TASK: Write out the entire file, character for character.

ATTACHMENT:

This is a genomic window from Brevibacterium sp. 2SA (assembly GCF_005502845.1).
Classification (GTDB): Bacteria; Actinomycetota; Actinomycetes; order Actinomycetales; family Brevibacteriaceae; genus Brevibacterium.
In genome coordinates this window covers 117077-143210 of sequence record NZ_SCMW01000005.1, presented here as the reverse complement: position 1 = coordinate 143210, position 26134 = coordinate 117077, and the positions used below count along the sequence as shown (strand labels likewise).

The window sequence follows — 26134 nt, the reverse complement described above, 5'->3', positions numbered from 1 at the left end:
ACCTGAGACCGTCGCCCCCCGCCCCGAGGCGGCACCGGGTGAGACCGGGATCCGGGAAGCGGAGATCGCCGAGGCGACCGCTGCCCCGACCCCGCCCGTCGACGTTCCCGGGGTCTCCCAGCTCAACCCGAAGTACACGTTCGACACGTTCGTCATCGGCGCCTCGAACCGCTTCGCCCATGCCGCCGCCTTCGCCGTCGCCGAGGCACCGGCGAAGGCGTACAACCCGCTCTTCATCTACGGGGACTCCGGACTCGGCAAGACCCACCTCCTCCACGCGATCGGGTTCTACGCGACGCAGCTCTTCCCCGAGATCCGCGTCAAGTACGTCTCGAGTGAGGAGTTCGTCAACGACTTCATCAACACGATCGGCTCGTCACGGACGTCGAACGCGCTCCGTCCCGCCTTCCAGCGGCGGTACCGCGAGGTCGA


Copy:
This is a genomic window from Brevibacterium sp. 2SA (assembly GCF_005502845.1).
Classification (GTDB): Bacteria; Actinomycetota; Actinomycetes; order Actinomycetales; family Brevibacteriaceae; genus Brevibacterium.
In genome coordinates this window covers 117077-143210 of sequence record NZ_SCMW01000005.1, presented here as the reverse complement: position 1 = coordinate 143210, position 26134 = coordinate 117077, and the positions used below count along the sequence as shown (strand labels likewise).

The window sequence follows — 26134 nt, the reverse complement described above, 5'->3', positions numbered from 1 at the left end:
ACCTGAGACCGTCGCCCCCCGCCCCGAGGCGGCACCGGGTGAGACCGGGATCCGGGAAGCGGAGATCGCCGAGGCGACCGCTGCCCCGACCCCGCCCGTCGACGTTCCCGGGGTCTCCCAGCTCAACCCGAAGTACACGTTCGACACGTTCGTCATCGGCGCCTCGAACCGCTTCGCCCATGCCGCCGCCTTCGCCGTCGCCGAGGCACCGGCGAAGGCGTACAACCCGCTCTTCATCTACGGGGACTCCGGACTCGGCAAGACCCACCTCCTCCACGCGATCGGGTTCTACGCGACGCAGCTCTTCCCCGAGATCCGCGTCAAGTACGTCTCGAGTGAGGAGTTCGTCAACGACTTCATCAACACGATCGGCTCGTCACGGACGTCGAACGCGCTCCGTCCCGCCTTCCAGCGGCGGTACCGCGAGGTCGA